The Yukon claims to be larger than life and it truly is one of those special places in the world. It is home to Canada’s highest mountain (Mt. Logan), a World Heritage Site (Kluane National Park), The 5th longest River in North America (The Yukon River), the famed Saint Elias Mountain Range, beautiful Kluane Lake, and the site of the world famous Klondike Gold Rush in Dawson City. It’s an impressive resumé to say the least.
The lure of this powerful land is documented as far back as the middle 1800s. The first white men to travel here found well established First Nations cultures with whom to trade for furs and it was the First Nations residents that first told the white men about the gold that could be scooped from the streams in the area.
While George Carmacks is credited with the discovery of the gold that started the Klondike Gold Rush, the two co-discoverers of the original find in Dawson City, were Skookum Jim and Tagish Charlie. These two First Nation men found the gold but they could not register a claim in their own names because they were not white.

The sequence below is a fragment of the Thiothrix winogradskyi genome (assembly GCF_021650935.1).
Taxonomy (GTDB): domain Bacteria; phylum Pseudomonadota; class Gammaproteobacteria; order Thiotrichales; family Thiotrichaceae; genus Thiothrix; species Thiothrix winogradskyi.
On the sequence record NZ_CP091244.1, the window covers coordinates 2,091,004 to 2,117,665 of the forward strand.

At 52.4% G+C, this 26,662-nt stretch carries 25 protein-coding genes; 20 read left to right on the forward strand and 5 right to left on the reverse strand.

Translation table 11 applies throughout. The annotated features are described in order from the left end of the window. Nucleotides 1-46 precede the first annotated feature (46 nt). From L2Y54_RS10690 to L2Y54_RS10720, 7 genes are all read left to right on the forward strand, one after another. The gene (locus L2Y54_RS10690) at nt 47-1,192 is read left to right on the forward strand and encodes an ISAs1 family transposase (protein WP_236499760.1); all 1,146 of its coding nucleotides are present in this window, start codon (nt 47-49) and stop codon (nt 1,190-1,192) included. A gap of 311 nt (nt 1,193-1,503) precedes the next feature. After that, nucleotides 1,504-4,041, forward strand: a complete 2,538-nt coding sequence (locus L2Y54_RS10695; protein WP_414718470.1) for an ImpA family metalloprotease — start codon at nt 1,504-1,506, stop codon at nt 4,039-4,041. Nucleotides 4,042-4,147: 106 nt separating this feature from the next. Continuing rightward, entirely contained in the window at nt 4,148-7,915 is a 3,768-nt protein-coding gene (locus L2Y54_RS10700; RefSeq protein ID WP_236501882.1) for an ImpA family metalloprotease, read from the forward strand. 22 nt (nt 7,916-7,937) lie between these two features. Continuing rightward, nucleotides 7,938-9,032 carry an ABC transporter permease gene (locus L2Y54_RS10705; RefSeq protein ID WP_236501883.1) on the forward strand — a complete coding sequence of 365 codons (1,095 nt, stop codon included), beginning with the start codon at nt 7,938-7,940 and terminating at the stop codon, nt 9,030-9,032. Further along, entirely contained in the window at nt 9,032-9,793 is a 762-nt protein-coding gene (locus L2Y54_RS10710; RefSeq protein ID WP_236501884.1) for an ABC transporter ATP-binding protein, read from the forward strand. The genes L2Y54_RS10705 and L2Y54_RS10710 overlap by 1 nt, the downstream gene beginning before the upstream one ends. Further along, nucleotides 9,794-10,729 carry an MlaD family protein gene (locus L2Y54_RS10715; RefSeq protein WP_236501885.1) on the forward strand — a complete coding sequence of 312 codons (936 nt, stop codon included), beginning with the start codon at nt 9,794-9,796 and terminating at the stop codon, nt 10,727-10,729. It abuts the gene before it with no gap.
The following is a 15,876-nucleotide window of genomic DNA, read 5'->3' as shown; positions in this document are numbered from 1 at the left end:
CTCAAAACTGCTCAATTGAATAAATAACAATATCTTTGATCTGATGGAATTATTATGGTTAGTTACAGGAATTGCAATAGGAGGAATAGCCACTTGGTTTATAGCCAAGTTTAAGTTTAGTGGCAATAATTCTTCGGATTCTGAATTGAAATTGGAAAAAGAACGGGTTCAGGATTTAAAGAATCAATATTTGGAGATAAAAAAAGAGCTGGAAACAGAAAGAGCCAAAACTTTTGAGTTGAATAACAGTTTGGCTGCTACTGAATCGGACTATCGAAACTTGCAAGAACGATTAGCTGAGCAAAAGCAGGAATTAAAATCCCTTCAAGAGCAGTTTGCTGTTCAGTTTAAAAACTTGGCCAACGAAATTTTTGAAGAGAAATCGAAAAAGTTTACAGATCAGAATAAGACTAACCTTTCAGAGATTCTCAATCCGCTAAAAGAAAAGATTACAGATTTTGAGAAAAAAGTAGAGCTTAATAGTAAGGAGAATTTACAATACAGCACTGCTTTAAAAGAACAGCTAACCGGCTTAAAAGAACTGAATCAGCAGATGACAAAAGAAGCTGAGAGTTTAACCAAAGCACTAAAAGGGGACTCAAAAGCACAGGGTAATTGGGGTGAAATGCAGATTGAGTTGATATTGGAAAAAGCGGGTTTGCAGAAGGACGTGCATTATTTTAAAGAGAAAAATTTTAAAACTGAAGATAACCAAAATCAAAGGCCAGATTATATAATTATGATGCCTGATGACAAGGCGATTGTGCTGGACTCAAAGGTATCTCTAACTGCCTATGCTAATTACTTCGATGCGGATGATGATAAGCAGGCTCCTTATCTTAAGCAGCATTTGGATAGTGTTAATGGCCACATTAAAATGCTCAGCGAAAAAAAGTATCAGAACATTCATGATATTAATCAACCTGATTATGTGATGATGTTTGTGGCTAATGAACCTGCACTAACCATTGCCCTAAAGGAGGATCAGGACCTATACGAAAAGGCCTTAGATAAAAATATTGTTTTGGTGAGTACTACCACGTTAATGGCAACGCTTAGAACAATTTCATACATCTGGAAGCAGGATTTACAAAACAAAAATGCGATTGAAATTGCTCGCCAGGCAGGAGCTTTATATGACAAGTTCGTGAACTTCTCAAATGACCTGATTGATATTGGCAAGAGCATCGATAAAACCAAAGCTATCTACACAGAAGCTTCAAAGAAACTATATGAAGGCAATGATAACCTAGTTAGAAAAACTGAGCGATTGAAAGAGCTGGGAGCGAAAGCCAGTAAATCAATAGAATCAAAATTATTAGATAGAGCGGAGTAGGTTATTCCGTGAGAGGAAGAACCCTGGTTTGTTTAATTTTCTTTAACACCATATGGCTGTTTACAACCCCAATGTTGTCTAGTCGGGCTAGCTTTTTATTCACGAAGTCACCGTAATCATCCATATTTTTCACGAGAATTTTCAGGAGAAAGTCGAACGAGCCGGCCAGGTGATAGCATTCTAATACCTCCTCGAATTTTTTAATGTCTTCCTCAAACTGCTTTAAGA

Their claim was instead registered to George Carmacks, who was married to Skookum Jim’s sister, Kate. Many of the early pioneers that traveled here for the gold rush, opted to stay and their descendants continue to live in the Yukon today.
The Staff at the Yukon Visitor Information Centers are experts in their local area and can assist in planning your ultimate Yukon itinerary. Centers are in Watson Lake, Whitehorse, Haines Junction, Beaver Creek, Dawson City and Carcross.